In a society where indignities are a daily occurrence, a Big Man leader has some appeal.
The law doesn’t work for the ordinary person so someone who talks a good talk and sounds as if they are sticking it to the system has a lot of appeal.
The problem is that this does not fix a broken legal milieu. When Zuma was president, rather than improving the legal environment, he undermined it by appointing a criminal to head crime intelligence; trashing the government’s one world-class agency, the South African Revenue Service; and by generally gutting law enforcement. He must be so disappointed that appointing a Chief Justice who was by no means the best qualified did not buy him the Constitutional Court. His moves created the environment for corruption to flourish and hence for service delivery to collapse.
Making rights accessible
But we should not get too stuck on personalities. During the Zuma presidency, much of the current cabinet was in place. President Cyril Ramaphosa is not free of the tarnish of that time and also has the blood of the Marikana massacre on his hands.
If we are to become a society of laws not of power, we need to understand why the system is broken. It is a complex problem, so I will look at one angle – access to rights through the courts, particularly for the poor, who stand no chance unless an NGO or public interest lawyer takes up their plight.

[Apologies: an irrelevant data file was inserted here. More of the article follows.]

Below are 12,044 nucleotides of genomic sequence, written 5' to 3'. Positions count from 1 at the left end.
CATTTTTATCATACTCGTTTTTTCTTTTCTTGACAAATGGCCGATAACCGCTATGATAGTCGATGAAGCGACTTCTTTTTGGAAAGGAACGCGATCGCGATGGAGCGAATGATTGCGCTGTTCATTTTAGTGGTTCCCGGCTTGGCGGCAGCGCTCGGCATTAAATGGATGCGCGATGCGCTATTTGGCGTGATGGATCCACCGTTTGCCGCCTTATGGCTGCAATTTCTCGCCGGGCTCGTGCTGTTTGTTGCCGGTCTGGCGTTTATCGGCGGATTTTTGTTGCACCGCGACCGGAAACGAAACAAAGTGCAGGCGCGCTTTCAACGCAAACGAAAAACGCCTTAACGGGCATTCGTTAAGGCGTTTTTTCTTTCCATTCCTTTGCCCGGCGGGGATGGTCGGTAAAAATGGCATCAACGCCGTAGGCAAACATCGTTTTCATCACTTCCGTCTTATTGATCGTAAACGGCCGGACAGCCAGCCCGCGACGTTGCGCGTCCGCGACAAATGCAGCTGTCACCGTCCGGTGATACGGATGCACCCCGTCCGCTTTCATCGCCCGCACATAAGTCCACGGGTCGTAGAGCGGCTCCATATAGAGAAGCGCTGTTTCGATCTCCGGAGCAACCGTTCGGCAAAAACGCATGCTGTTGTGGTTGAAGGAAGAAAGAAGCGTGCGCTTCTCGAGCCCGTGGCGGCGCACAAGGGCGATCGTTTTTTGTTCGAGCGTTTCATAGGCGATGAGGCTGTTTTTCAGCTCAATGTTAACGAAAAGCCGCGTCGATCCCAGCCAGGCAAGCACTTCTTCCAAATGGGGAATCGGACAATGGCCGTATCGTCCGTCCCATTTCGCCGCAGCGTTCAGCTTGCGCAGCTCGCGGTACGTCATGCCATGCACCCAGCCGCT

In our original post-1994 jurisprudence, the Constitutional Court was the only place to litigate constitutional questions; that has subsequently changed to allowing lower courts to adjudicate constitutional rights. We need to go further than that in making rights accessible and recognise that the high court is too high a bar and effectively nullifies the intent of the social justice basis of our constitutional order.
We made labour law more accessible by having separate labour courts: why can’t we do that for rights violations, too? A human rights court that could assist the complainant with their case, much as the Small Claims Courts does, could make a big difference to access to rights. The poor have a right to state-funded legal defence in criminal trials but they do not have a right to state-paid civil rights lawyers – why should there not be state-funded legal aid in rights cases that are complex enough for a high court or apex court hearing?
Finally, we could have a rights ombud office where cases that can be handled by simple thrashing-through of disagreements could end.
In making such reforms, we should not forget the old maxim that justice delayed is justice denied. Lighter-weight courts and an ombud office would make it much easier to hear rights-specific cases expeditiously.
All I can say that is positive about where we are now is that the Concourt has strongly asserted equality before the law as regards Zuma. I only wish that was true for everyone else, particularly the poor and the vulnerable.